Friday, May 17, 2024

Finding Metaphors Along the Road

The Purple Lilac
Photo by Amy LV

Students - When I was younger, I liked flowers just fine. But now that I am older, I LOVE flowers. I have been planting hundreds and hundreds of bulbs and learning about different flowers, and with each new week of spring, I am thrilled with the new colorful friends who appear. This week is the week of lilac bushes. We have a whole line of them along the road in front of our house, and when people walk by, I offer them a bunch to take along the way.

Today's poem celebrates a bit of daily beauty. Writing poetry can help us notice things that we otherwise walk right by because the simple act of writing in a every day helps us to see more, notice more. I have been away from my own notebook due to the fact I have been helping someone who recently died. Now I am taking care of their house and belongings. Seeing this lilac and writing about it reminds me how much I have missed writing as I have been not-writing-busy over the past couple of weeks. Thank you, Lilac, for reminding me to return to daily noticings.

In this small poem of address (I write TO the lilac), I compare the branches of a lilac to human arms and its flowers to human hands. When we compare things to other things in poetry, we call this metaphor or simile, depending on whether we use the word "like" or "as." This poem uses metaphor, which is a bit stronger in a way. If I had said, "Your branches as long as arms" or "Your flowers wave like hands wave," I would still be comparing one thing to another, and those comparisons would be called similes. Since I do not use "like" or "as," this poem uses metaphor. You might want to try comparing something to something else in a poem or story you are writing. This is one way to give a reader a mind picture.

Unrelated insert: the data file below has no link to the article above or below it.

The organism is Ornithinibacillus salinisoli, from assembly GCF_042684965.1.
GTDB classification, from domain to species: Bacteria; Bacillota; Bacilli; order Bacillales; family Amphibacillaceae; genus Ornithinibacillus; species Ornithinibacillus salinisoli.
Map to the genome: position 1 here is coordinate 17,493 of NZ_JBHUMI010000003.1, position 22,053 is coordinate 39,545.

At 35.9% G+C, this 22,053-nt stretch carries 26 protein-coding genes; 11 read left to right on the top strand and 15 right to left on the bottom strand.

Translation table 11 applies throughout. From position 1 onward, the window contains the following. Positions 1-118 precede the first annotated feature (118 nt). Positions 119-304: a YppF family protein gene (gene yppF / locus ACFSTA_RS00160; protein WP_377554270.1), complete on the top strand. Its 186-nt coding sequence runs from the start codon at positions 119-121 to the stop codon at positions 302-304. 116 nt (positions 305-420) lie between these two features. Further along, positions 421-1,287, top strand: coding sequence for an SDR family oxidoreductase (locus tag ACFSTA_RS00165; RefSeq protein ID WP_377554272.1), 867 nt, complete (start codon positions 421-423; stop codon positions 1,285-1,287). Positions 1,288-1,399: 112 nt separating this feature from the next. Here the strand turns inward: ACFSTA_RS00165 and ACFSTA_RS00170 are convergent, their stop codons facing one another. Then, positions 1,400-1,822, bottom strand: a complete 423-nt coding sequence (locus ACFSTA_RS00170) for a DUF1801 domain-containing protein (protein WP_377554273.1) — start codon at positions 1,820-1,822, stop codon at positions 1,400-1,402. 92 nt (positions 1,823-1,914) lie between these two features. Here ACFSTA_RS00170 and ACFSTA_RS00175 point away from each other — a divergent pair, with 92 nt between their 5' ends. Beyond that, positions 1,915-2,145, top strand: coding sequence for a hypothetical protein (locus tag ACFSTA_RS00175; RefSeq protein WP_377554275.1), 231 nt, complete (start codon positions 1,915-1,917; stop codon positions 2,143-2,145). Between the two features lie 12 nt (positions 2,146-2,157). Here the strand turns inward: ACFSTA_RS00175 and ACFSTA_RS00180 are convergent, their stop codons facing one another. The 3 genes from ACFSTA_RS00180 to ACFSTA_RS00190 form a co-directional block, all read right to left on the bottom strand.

Linda is hosting this week's Poetry Friday roundup over at A Word Edgewise with her generous clunker exchange. Each Friday, all are invited to share poems, poem books, poetry ideas, and friendship in this open and welcoming poetry community.

I encourage you to write in your own notebook for 5-10 minutes a day, perhaps at the same time every day. You do not need to know what you will write about before you begin. Simply begin, and as the days go by, you will find that you notice more and more in this inspiring world.

Next week I look forward to a week-long writing residency at Greenacres School in Scarsdale, NY. I have not been there since before COVID, and it will be wonderful to see everyone again!



Please share a comment below if you wish.
Know that your comment will only appear after I approve it.
If you are under 13 years old, please only comment 
with a parent or as part of a group with your teacher.

1 comment:

  1. I love "all of your arms" and "soft flower hands." We had lilacs in WA. I haven't noticed any here, but maybe I haven't been looking closely enough. Isn't it wonderful when nature can make us "feel a little purpler?"